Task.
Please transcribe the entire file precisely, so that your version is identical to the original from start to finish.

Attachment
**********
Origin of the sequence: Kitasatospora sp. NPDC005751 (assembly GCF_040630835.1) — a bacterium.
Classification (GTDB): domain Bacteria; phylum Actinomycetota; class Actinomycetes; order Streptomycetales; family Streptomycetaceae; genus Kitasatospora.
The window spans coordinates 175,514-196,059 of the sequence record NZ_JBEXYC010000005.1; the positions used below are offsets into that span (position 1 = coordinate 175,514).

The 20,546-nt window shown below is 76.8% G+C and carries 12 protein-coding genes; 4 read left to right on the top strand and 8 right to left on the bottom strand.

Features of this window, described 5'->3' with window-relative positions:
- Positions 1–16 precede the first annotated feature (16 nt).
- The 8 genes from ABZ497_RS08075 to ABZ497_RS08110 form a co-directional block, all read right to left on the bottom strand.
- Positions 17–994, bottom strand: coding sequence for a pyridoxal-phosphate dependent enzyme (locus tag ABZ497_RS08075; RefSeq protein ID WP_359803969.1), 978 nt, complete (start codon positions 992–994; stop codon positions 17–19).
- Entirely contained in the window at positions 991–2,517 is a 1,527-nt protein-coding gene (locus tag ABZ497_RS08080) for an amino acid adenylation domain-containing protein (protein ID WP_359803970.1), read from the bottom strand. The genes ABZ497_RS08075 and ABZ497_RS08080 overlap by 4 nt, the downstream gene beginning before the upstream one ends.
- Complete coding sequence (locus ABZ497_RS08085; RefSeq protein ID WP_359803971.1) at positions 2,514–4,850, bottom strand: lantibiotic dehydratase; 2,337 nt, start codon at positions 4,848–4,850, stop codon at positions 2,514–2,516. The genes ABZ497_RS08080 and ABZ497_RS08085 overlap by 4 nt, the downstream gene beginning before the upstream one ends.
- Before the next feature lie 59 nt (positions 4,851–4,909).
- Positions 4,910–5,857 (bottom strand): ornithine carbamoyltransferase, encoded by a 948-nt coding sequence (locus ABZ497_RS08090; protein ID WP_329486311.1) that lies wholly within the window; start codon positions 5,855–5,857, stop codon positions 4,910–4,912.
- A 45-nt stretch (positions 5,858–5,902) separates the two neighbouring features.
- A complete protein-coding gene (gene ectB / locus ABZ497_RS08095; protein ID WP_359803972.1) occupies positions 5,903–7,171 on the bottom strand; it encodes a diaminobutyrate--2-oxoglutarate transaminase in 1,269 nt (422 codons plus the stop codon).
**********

Origin of the sequence: Kitasatospora sp. NPDC005751 (assembly GCF_040630835.1) — a bacterium.
Classification (GTDB): domain Bacteria; phylum Actinomycetota; class Actinomycetes; order Streptomycetales; family Streptomycetaceae; genus Kitasatospora.
The window spans coordinates 175,514-196,059 of the sequence record NZ_JBEXYC010000005.1; the positions used below are offsets into that span (position 1 = coordinate 175,514).

The 20,546-nt window shown below is 76.8% G+C and carries 12 protein-coding genes; 4 read left to right on the top strand and 8 right to left on the bottom strand.

Features of this window, described 5'->3' with window-relative positions:
- Positions 1–16 precede the first annotated feature (16 nt).
- The 8 genes from ABZ497_RS08075 to ABZ497_RS08110 form a co-directional block, all read right to left on the bottom strand.
- Positions 17–994, bottom strand: coding sequence for a pyridoxal-phosphate dependent enzyme (locus tag ABZ497_RS08075; RefSeq protein ID WP_359803969.1), 978 nt, complete (start codon positions 992–994; stop codon positions 17–19).
- Entirely contained in the window at positions 991–2,517 is a 1,527-nt protein-coding gene (locus tag ABZ497_RS08080) for an amino acid adenylation domain-containing protein (protein ID WP_359803970.1), read from the bottom strand. The genes ABZ497_RS08075 and ABZ497_RS08080 overlap by 4 nt, the downstream gene beginning before the upstream one ends.
- Complete coding sequence (locus ABZ497_RS08085; RefSeq protein ID WP_359803971.1) at positions 2,514–4,850, bottom strand: lantibiotic dehydratase; 2,337 nt, start codon at positions 4,848–4,850, stop codon at positions 2,514–2,516. The genes ABZ497_RS08080 and ABZ497_RS08085 overlap by 4 nt, the downstream gene beginning before the upstream one ends.
- Before the next feature lie 59 nt (positions 4,851–4,909).
- Positions 4,910–5,857 (bottom strand): ornithine carbamoyltransferase, encoded by a 948-nt coding sequence (locus ABZ497_RS08090; protein ID WP_329486311.1) that lies wholly within the window; start codon positions 5,855–5,857, stop codon positions 4,910–4,912.
- A 45-nt stretch (positions 5,858–5,902) separates the two neighbouring features.
- A complete protein-coding gene (gene ectB / locus ABZ497_RS08095; protein ID WP_359803972.1) occupies positions 5,903–7,171 on the bottom strand; it encodes a diaminobutyrate--2-oxoglutarate transaminase in 1,269 nt (422 codons plus the stop codon).